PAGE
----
The City of Exchange:  Urban Design, Stamford, CT.    Critic:  Sunil Bald     Project Team: Caitlin Gucker-Kanter, Nicholas Kehagias   The studio brief called for a new urban plan for Stamford, Connecticut. The design seeks to understand Stamford as a city of systems, whose inherent potential is currently underutilized. Two new data centers provide a state-of-the-art digital framework around which the city can develop. Existing systems are reconfigured and new systems are established in order to take advantage of Stamford’s digital infrastructure. Related industries such as data-processing, venture capital and agricultural laboratories plug in to the system, dynamically exchanging data and waste products such as heat to produce a diverse digital ecosystem that challenges the convential reading of Stamford as a city composed of isolated office buildings.
  Woven Enclosure    Critic: Joyce Hsiang   Perforated metal ribbons are explored as a material capable of providing both structure and enclosure. Actions of stitching, stretching and weaving are performed, manipulating the metal to create varying conditions of density and transparency. The structure responds to the conditions of the site fluidly, collapsing upon itself to resolve a stepped condition or unfolding to provide outdoor seating. The metal’s potential to serve as a modular system is also examined; standardized dimensions are used to determine ribbon length and width before each piece is threaded onto a continuous wire. The system of enclosure is therefore composed of multiple independent pieces that are capable of responding dynamically to adjacent modules as well as varying site conditions.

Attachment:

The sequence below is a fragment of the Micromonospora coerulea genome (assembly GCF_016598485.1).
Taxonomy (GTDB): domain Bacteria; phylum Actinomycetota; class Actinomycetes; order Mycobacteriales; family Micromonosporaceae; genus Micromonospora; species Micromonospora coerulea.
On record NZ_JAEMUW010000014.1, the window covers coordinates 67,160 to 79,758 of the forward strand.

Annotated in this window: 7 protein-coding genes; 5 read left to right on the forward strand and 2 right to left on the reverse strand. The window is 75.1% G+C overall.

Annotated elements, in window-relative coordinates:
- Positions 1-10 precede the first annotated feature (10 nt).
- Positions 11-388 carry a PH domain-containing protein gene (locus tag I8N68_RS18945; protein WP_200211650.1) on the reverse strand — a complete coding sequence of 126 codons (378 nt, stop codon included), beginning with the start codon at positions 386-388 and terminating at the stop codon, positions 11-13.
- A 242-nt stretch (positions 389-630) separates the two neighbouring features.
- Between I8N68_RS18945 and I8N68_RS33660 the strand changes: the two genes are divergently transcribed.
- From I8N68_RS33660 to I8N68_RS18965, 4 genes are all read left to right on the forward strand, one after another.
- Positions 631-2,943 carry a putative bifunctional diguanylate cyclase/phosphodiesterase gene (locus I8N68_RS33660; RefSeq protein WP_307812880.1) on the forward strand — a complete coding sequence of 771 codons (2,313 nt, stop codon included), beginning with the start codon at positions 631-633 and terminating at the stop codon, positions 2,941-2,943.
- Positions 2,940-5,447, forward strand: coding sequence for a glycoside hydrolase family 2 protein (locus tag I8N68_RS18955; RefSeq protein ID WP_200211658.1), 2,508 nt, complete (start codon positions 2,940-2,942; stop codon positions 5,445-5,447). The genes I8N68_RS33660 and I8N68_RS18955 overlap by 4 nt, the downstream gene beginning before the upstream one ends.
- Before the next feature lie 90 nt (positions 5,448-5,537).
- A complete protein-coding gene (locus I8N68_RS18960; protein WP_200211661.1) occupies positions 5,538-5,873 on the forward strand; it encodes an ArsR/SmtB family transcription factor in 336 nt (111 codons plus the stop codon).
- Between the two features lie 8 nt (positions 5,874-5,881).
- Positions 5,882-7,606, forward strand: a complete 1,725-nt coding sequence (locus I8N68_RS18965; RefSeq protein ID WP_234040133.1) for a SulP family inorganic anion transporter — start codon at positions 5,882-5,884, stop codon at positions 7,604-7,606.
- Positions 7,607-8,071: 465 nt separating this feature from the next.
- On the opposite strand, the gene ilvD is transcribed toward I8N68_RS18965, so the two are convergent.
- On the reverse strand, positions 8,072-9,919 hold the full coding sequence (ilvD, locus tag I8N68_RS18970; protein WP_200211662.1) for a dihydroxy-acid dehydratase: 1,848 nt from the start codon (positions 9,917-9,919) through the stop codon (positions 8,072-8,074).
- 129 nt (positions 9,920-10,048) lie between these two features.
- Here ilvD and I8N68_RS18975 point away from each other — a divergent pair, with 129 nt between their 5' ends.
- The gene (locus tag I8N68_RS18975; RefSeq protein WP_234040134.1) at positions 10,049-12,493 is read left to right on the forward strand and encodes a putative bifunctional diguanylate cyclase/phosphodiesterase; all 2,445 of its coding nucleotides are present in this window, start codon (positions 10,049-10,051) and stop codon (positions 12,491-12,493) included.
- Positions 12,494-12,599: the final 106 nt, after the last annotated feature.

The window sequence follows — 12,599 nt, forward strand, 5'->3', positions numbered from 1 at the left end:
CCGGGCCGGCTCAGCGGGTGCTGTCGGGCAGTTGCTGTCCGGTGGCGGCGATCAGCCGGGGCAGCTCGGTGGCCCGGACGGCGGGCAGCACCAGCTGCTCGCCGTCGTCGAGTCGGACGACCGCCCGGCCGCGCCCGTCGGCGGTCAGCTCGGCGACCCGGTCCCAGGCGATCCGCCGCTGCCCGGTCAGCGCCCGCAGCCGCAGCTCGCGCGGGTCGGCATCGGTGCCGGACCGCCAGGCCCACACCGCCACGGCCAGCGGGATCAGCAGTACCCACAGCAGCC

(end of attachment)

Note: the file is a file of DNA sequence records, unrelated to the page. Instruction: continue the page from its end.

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  Formal Analysis    Professor:  Peter Eisenman    The purpose of these drawings is class was to critically analyse a series of Italian Renaissance buildings, using drawing as a means of examining and expressing formal characteristics identified in each.
  The Encrusted Ceiling    Project Team: Nicholas Kehagias, Dino Kiratzidis   The project investigated the idea that ceilings, moldings and medallions could be articulated as the aggregation of booleaned 'soft' geometries. The final project was the development of a corner medallion: the most 'encrusted surface' is its horizontal (ceiling) plane; its vertical planes are articulated as a gradient from encrustation and deep boolean creases, to a completely smooth flat 'graphic' edge. This medallion is both object and graphic, exploiting this inherent tension in the design of ornamental surfaces.
  Drawing & Architectural Form    Critic: Victor Agran   A series of drawings produced as part of Victor Agran's course, 'Drawing & Architectural Form.' The course examines the historical and theoretical development of descriptive geometry and perspective through the practice of rigorous constructed architectural drawings. The methods and concepts studied serve as a foundation for the development of drawings that interrogate the relationship between a drawing’s production and its conceptual objectives. Ultimately, the goal is to engage in a larger dialogue about the practice of drawing and spatial inquiry. Weekly readings, discussions, lectures, and drawing exercises investigate the work of key figures, such as Leon Battista Alberti, Albrecht Dürer, Girard Desargues, Piero della Francesca, and Brook Taylor, in the development of orthographic and three-dimensional projection.